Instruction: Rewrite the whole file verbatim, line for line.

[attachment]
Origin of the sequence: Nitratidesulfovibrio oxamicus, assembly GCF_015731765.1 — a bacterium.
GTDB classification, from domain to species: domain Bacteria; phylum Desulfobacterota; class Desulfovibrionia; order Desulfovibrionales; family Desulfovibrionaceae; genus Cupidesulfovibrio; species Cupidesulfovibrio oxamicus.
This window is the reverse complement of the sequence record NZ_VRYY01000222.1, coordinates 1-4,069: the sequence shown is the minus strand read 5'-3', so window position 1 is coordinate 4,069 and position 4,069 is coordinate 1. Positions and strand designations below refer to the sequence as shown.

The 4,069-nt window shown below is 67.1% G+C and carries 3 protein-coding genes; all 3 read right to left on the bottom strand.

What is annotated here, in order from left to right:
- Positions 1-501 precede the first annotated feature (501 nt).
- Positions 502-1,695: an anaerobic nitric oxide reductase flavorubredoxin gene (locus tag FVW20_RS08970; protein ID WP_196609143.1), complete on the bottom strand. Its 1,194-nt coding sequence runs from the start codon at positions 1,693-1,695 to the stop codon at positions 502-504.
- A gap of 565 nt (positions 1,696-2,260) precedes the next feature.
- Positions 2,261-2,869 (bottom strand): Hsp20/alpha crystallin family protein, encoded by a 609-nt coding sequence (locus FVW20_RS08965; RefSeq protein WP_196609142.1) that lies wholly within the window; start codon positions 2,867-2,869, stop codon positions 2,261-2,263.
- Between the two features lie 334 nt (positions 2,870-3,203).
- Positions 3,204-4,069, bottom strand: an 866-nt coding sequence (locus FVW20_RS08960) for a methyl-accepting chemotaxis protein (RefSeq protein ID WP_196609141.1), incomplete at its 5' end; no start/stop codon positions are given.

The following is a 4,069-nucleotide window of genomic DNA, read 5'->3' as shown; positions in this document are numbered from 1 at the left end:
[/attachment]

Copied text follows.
Origin of the sequence: Nitratidesulfovibrio oxamicus, assembly GCF_015731765.1 — a bacterium.
GTDB classification, from domain to species: domain Bacteria; phylum Desulfobacterota; class Desulfovibrionia; order Desulfovibrionales; family Desulfovibrionaceae; genus Cupidesulfovibrio; species Cupidesulfovibrio oxamicus.
This window is the reverse complement of the sequence record NZ_VRYY01000222.1, coordinates 1-4,069: the sequence shown is the minus strand read 5'-3', so window position 1 is coordinate 4,069 and position 4,069 is coordinate 1. Positions and strand designations below refer to the sequence as shown.

The 4,069-nt window shown below is 67.1% G+C and carries 3 protein-coding genes; all 3 read right to left on the bottom strand.

What is annotated here, in order from left to right:
- Positions 1-501 precede the first annotated feature (501 nt).
- Positions 502-1,695: an anaerobic nitric oxide reductase flavorubredoxin gene (locus tag FVW20_RS08970; protein ID WP_196609143.1), complete on the bottom strand. Its 1,194-nt coding sequence runs from the start codon at positions 1,693-1,695 to the stop codon at positions 502-504.
- A gap of 565 nt (positions 1,696-2,260) precedes the next feature.
- Positions 2,261-2,869 (bottom strand): Hsp20/alpha crystallin family protein, encoded by a 609-nt coding sequence (locus FVW20_RS08965; RefSeq protein WP_196609142.1) that lies wholly within the window; start codon positions 2,867-2,869, stop codon positions 2,261-2,263.
- Between the two features lie 334 nt (positions 2,870-3,203).
- Positions 3,204-4,069, bottom strand: an 866-nt coding sequence (locus FVW20_RS08960) for a methyl-accepting chemotaxis protein (RefSeq protein ID WP_196609141.1), incomplete at its 5' end; no start/stop codon positions are given.

The following is a 4,069-nucleotide window of genomic DNA, read 5'->3' as shown; positions in this document are numbered from 1 at the left end: